I have a tow behind scraper/ scarifier that I put 75 pounds on and it digs in and pulls no problem

It does start to get bogged down when it gets over 16" or so, if it's real tall I'll usually blast through fast and then come back at a regular pace. it'll shut off if it gets too bogged down, but fires back up by cycling the switch. I only use it with the mulching plug on and the blades are in a pretty sorry state now, but with new blades and side discharging it'll handle more than most people would attempt with an electric mower.

It's pretty quite, Great turning radius, makes it though all of my small gates. The quite is especially nice for carting around materials and tools.
And when I'm done (I've outlasted it only once) I just park it and plug it in.

I Definitely recommend if you'll be using it for a maintained area.

If your taking care of high weeds then you probably want to stick with fumes for now.
 

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I purchased the Ryobi 480e in October of 2018. Mainly good things to say about it, especially the dramatic reduction in carbon footprint compared to the John Deere I was using. It is essential we start reducing the amount of carbon in our atmosphere.
I use it more to haul carts of materials (branches, wood chips, compost) around my 1.5 acre partially treed property, with many native Madrone, Douglas Fir, and Western Red Cedar trees, fruit trees, and shrubbery. Several negatives are 1) rough ride (you feel all the bumps). 2) it's free wheeling nature when traveling downhill, requiring regular use of the brake pedal. 3) The batteries are warrantied for only one year. 4) Lack of information on repair of this EV lawn tractor.
On the positive side, the batteries (4-75ah 12v lead acid batteries) provide enough power to easily cut ~1 acre of grass, or several days of hauling loaded tractor carts.
I tried to mow some tall grass a couple of days ago and found the battery power indicator showing low power, so I returned to the charging station for an overnight charge. The next day the battery led indicator still showed low charge. I measured the voltage at the battery connector under the seat and found 36v, not the 48v I expected. Perhaps one of the 4-12v batteries had prematurely failed (this Ryobi 480e is only 1-1/2 years old). I followed the change battery procedure in the Owners Manual to gain access to the batteries...all 4 measured 13+ volts. So where to go from here?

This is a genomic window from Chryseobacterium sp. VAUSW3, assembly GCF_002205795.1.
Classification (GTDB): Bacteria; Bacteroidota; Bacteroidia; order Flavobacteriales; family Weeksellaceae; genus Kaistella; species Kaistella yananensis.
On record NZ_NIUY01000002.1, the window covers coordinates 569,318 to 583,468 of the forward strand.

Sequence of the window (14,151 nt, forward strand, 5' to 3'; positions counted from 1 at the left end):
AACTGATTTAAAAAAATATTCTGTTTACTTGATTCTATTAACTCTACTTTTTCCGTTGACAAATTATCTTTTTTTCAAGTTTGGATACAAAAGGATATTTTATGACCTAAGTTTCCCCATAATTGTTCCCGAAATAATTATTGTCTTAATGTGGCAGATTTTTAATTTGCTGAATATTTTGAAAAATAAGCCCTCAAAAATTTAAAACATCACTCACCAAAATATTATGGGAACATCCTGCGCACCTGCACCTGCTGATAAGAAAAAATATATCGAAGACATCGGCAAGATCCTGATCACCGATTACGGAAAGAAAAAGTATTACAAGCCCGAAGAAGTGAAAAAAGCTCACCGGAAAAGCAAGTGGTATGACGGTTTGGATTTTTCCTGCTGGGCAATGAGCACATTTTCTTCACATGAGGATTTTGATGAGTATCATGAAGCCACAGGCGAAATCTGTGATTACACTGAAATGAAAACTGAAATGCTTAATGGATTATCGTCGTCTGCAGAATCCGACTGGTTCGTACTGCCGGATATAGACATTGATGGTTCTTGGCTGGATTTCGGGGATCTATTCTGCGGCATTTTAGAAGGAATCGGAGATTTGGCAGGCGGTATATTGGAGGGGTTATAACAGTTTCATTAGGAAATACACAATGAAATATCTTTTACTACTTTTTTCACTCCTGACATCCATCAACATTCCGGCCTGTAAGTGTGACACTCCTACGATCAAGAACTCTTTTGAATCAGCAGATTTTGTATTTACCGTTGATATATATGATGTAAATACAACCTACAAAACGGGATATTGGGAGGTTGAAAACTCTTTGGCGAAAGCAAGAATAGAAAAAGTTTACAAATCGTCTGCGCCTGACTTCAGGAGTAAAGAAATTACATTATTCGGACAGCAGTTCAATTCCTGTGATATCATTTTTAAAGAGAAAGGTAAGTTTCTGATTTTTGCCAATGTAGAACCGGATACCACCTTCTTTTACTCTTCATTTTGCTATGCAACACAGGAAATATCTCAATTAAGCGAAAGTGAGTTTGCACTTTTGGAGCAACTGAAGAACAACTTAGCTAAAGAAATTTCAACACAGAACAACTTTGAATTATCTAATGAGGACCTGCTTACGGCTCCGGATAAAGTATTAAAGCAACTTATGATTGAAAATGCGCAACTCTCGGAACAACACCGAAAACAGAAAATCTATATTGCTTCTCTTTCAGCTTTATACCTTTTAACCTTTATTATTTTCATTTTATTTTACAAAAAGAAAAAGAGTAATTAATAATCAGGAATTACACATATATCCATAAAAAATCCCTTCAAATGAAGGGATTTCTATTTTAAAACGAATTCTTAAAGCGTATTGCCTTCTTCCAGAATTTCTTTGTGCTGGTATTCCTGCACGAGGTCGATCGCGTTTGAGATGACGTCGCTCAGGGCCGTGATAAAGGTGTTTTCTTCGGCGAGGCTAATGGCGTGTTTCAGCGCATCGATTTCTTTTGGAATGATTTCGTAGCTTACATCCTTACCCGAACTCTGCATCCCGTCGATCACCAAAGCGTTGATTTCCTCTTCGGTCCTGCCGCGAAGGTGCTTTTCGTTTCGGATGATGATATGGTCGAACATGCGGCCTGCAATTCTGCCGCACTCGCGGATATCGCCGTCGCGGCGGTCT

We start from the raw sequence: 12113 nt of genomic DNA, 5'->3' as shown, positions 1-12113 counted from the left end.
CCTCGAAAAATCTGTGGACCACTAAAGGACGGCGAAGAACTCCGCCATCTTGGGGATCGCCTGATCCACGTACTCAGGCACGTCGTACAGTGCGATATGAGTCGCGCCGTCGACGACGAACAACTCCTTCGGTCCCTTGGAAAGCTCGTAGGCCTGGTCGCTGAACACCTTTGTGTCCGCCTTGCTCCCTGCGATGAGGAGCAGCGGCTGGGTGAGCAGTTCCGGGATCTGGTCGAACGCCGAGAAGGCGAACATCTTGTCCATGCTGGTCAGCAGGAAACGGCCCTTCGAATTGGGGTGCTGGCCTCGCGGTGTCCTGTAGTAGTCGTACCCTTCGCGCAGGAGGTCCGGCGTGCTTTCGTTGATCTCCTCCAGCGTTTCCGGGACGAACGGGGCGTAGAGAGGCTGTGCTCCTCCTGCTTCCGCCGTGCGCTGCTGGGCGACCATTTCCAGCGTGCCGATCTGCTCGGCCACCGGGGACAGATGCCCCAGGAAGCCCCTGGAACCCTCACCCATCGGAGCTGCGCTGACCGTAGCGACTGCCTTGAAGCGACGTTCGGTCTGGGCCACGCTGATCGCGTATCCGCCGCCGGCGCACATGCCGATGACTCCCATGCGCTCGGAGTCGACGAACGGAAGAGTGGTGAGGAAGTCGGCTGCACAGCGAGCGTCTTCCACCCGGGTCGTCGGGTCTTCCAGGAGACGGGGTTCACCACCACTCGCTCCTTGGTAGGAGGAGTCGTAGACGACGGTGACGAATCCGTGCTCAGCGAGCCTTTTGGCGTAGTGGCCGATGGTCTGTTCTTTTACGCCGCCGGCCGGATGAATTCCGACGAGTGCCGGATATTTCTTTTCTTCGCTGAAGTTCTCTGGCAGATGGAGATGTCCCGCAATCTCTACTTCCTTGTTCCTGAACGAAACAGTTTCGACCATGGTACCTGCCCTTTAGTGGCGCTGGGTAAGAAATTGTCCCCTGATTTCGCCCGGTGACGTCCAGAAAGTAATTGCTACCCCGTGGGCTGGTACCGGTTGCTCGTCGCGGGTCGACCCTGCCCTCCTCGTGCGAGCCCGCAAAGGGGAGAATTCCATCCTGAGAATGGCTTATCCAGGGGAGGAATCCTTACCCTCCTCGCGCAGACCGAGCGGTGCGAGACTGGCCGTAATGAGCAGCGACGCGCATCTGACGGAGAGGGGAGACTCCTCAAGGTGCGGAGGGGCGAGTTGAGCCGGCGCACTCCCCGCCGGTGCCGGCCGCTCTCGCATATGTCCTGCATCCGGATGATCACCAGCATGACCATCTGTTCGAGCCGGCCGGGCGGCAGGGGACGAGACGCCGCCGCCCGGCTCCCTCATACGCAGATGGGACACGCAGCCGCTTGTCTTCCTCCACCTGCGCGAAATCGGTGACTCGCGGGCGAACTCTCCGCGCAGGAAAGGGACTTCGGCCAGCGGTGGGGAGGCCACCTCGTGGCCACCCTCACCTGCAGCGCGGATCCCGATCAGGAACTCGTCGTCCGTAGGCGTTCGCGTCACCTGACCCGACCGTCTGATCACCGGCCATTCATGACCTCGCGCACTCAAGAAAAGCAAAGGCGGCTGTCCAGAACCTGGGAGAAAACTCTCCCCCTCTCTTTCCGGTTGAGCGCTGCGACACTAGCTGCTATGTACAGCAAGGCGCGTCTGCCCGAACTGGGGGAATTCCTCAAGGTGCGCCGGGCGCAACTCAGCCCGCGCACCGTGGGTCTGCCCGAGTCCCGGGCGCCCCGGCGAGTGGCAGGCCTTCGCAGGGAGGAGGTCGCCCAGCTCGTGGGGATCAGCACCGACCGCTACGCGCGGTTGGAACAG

If anyone has experienced this and/or figured out what the problem may be, please reply.
 

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Discussion Starter #11
Thanks for the review. My Craftsman doesn’t have any suspension to speak of so have to think it would be equally as rough. Maybe you can go a little low in tire pressure to soften the jounce?

Did you isolate each battery from the others before taking each measurement?
 

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I purchased the Ryobi 480e in October of 2018. Mainly good things to say about it, especially the dramatic reduction in carbon footprint compared to the John Deere I was using. It is essential we start reducing the amount of carbon in our atmosphere.
I use it more to haul carts of materials (branches, wood chips, compost) around my 1.5 acre partially treed property, with many native Madrone, Douglas Fir, and Western Red Cedar trees, fruit trees, and shrubbery. Several negatives are 1) rough ride (you feel all the bumps). 2) it's free wheeling nature when traveling downhill, requiring regular use of the brake pedal. 3) The batteries are warrantied for only one year. 4) Lack of information on repair of this EV lawn tractor.
On the positive side, the batteries (4-75ah 12v lead acid batteries) provide enough power to easily cut ~1 acre of grass, or several days of hauling loaded tractor carts.
I tried to mow some tall grass a couple of days ago and found the battery power indicator showing low power, so I returned to the charging station for an overnight charge. The next day the battery led indicator still showed low charge. I measured the voltage at the battery connector under the seat and found 36v, not the 48v I expected. Perhaps one of the 4-12v batteries had prematurely failed (this Ryobi 480e is only 1-1/2 years old). I followed the change battery procedure in the Owners Manual to gain access to the batteries...all 4 measured 13+ volts. So where to go from here?
If anyone has experienced this and/or figured out what the problem may be, please reply.
if you disconnected all the batteries before taking voltage they should add up properly. If each battery has 12 when connected in series they will have 48. You can with everything connected check voltage across the first in line, leave black probe in place and check to red of next battery (should be 24vdc), then the next (36) then the next (48). If the voltage doesn't jump up ~12vdc then you have a bad battery (or connection)
Agm batteries are usually good for 5 to 10 years depending on use. Usually when they go bad voltage will look good until you put a load on it then it drops severely.

Good luck 😁